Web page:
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Folk tales


  • Short narratives of uncertain origin that are based on oral tradition.
  • URI(s)

  • Instance Of

  • Scheme Membership(s)

  • Collection Membership(s)

  • Form

    • Folk tales
  • Variants

    • us: Folktales
    • us: Märchen
  • Broader Terms

  • Narrower Terms

  • Sources

    • found: Harmon, W. A handbook to literature, c2009: Folktale (A short narrative handed down through oral tradition, with various tellers and groups modifying it, so that it acquires cumulative authorship. Most folktales eventually move from oral tradition to written form) Tale (A relatively simple narrative. Formerly, no very real distinction was made between the tale and the short story. Tale, however, has always been a more general term, because short story has been reserved for fictional narratives having a conscious structure and tale has been used loosely for any short narrative, either true or fictitious)
    • found: Wheeler, K. Literary terms and definitions, via WWW, Jan. 22, 2013: Folktale (Folktales are stories passed along from one generation to the next by word-of-mouth rather than by a written text) Folklore (Many works of literature originated in folktales before the narratives were written down. Examples in American culture include the story of George Washington chopping down the cherry tree; George Washington throwing a silver dollar across the Potomac river; Paul Bunyon cutting lumber with his blue ox, Babe; Pecos Bill roping a twister; and Johnny Appleseed planting apples across the west over a 120-year period)
    • found: Kennedy, X.J. The Longman dictionary of literary terms, c2006 (Tale. A word originating from the Old English talu, or "speech," a tale is a short, anonymous narrative without a complex plot or three-dimensional characters. An ancient form of narrative found in folklore and oral tradition, tales present basic stories with simple motivations, their literary power stemming from supernatural elements, twists of fate, and comic or tragic outcomes. A tale differs from a short story by its tendency to linear plotting and flat and stock characters, a distinction that British writer A.E. Coppard attributes to the fact that a story is something that is written and a tale is something that is told. The ambition of a tale is usually similar to that of a yarn: a concentrated revelation of the marvelous, comical, and ironic, rather than the careful representation of the everyday world.)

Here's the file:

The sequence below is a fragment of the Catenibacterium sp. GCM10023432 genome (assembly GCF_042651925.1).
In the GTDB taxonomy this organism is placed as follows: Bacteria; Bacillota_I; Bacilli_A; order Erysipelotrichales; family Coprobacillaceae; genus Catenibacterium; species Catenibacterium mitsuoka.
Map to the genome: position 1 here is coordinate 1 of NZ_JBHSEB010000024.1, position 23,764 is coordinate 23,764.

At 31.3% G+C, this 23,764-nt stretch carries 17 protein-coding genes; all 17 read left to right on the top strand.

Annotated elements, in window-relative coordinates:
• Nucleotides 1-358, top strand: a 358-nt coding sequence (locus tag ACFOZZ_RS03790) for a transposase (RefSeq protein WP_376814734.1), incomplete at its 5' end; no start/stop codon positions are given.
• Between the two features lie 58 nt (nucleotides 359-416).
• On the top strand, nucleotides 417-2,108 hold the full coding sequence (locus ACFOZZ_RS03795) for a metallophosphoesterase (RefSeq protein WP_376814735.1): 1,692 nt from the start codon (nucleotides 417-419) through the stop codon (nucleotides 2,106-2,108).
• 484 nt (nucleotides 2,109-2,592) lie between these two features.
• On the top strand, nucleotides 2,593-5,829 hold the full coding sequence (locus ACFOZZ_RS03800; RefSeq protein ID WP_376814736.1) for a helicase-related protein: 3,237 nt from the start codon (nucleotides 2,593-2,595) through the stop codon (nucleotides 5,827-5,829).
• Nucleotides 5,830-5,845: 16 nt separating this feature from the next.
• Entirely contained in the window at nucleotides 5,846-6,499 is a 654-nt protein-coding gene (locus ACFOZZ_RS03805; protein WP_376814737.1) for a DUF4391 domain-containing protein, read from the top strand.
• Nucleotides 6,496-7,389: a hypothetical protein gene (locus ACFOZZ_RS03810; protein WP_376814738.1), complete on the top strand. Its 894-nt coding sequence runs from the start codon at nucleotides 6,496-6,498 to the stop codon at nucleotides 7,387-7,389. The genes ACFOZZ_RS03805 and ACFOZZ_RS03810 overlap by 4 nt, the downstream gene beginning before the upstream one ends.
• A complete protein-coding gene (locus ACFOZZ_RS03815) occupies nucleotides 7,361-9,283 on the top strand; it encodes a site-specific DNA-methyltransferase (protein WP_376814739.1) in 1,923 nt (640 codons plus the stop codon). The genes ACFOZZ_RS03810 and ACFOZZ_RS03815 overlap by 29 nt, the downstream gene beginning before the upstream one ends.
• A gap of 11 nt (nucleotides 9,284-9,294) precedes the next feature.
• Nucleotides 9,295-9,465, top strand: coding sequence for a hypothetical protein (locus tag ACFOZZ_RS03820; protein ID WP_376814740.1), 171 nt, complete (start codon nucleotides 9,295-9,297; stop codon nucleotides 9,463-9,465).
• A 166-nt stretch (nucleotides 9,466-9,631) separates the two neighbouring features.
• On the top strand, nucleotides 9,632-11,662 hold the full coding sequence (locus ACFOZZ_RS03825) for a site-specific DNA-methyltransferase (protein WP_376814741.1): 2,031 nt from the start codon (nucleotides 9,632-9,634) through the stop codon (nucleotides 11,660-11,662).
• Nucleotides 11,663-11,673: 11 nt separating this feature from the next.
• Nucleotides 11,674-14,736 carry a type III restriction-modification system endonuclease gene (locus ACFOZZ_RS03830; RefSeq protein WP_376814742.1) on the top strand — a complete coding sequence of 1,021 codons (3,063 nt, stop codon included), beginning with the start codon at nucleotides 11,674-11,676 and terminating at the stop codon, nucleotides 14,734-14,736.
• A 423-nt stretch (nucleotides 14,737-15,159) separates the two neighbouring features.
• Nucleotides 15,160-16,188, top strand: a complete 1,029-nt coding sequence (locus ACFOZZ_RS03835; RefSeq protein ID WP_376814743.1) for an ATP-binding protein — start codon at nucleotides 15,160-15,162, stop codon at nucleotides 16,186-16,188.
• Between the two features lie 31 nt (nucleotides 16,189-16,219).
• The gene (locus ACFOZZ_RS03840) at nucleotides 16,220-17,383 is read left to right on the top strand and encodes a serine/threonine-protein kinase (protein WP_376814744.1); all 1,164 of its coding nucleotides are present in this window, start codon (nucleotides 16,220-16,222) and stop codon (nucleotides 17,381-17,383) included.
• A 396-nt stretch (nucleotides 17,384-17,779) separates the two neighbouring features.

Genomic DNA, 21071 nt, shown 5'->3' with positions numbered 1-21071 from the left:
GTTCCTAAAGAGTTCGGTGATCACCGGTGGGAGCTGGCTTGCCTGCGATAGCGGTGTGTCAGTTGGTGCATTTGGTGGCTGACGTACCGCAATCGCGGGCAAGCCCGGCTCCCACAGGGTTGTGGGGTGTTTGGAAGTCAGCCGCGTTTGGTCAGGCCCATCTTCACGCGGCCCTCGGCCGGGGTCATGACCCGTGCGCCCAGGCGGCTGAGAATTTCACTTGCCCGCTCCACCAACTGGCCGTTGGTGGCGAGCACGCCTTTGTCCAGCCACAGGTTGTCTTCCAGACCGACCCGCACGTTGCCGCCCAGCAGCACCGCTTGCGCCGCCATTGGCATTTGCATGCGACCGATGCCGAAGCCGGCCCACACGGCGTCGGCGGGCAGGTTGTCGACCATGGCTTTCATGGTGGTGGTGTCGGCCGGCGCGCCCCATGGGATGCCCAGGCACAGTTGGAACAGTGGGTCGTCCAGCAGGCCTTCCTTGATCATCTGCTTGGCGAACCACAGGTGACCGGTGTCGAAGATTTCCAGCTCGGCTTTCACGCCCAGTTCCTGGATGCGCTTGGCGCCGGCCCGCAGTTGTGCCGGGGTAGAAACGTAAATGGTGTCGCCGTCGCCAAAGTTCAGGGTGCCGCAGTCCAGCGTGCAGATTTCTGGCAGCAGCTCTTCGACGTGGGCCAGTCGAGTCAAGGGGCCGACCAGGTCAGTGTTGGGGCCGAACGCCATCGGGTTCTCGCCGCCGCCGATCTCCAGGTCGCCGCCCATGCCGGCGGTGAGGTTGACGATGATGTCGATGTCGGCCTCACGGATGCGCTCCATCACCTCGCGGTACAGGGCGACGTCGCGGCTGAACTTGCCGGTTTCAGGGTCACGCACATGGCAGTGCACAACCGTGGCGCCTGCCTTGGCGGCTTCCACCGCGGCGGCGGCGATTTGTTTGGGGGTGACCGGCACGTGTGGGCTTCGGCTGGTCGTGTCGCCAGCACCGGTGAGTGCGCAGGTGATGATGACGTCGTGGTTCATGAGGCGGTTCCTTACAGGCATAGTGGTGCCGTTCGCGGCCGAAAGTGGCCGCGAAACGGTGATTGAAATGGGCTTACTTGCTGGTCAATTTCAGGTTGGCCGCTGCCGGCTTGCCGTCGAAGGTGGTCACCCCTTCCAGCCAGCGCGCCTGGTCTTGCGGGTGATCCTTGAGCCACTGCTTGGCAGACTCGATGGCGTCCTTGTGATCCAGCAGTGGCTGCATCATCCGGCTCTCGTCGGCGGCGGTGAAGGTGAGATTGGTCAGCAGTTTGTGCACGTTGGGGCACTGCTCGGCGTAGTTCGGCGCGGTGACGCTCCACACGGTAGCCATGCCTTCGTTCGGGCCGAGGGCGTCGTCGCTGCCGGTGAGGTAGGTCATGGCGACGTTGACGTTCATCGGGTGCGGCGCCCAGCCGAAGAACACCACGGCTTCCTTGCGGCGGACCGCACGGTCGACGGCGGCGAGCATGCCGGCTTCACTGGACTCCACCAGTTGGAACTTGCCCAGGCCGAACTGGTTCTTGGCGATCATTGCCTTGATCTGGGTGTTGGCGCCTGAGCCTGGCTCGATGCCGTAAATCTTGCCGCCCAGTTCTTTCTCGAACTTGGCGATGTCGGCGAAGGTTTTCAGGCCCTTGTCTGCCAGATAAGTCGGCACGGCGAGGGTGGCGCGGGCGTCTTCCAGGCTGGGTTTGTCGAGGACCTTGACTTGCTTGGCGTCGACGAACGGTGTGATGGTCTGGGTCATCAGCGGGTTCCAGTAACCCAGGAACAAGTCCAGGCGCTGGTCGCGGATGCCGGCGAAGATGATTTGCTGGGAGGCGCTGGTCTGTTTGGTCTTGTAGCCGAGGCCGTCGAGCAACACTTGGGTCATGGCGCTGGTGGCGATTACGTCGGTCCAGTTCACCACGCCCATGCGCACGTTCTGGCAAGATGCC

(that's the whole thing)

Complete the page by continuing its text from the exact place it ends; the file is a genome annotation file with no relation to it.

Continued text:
• found: Dictionary.com, Apr. 11, 2013: folk tale (noun, 1. a tale or legend originating and traditions among a people or folk, especially one forming part of the oral tradition of the common people. 2. any belief or story passed on traditionally, especially one considered to be false or based on superstition. Also, folk-tale. Also called folk story)
    • found: Cuddon, J.A. A dictionary of literary terms and literary theory, 1998 (Märchen. A German term for a folk tale or fairy story. The classic collection is that made by the Grimm brothers early in the 19th c.)
  • General Notes

    • Short narratives of uncertain origin that are based on oral tradition.
  • Change Notes

    • 2014-12-01: new
    • 2015-12-15: revised
  • Alternate Formats

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